Henry, who was the first onto the county’s radar as an under-10, reflects: “Him getting into the academy drove me on really. We’re a competitive bunch anyway, so we’d be lying if we said we didn’t want to be better than each other. It was just almost that little bit of drive to try to be as good as he was at the time. Luckily, it worked out.”

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Plenty of research has been done on the subject, not least in The Best: How Elite Athletes Are Made, the book written by Tim Wigmore and Mark Williams, published last year. Statistically, it suggested, having an older sibling is one of the greatest advantages an aspiring athlete could have – a quirk known as the ‘little sibling effect’.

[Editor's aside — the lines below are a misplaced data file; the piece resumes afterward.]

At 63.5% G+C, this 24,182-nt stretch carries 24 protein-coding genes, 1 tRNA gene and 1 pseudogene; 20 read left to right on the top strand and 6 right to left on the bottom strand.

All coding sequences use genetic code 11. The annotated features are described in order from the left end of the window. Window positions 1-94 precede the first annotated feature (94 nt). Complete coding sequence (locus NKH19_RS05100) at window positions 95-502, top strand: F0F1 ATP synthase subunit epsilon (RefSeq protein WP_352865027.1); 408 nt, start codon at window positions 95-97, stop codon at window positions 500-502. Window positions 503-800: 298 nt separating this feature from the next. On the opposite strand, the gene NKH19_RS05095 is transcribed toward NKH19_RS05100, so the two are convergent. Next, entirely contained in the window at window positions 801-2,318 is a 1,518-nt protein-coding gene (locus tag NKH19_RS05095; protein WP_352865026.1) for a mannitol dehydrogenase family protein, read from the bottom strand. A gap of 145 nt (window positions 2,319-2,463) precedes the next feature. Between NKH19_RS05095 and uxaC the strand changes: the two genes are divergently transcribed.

Ben was the first player picked by Greetham when he took on his position in 2014, having been a teacher for 15 years beforehand: “I would say he set the bar as far as his attitude, hunger and work ethic was concerned. He had such a massive heart. I was a big fan of his.”

Only, he never quite took the next step, playing plenty of cricket at academy and second team level before joining the MCC Young Cricketers. There were conversations about the future along the way with former director of cricket Dougie Brown and ex-head coach Jim Troughton, but not to the extent that a professional deal followed.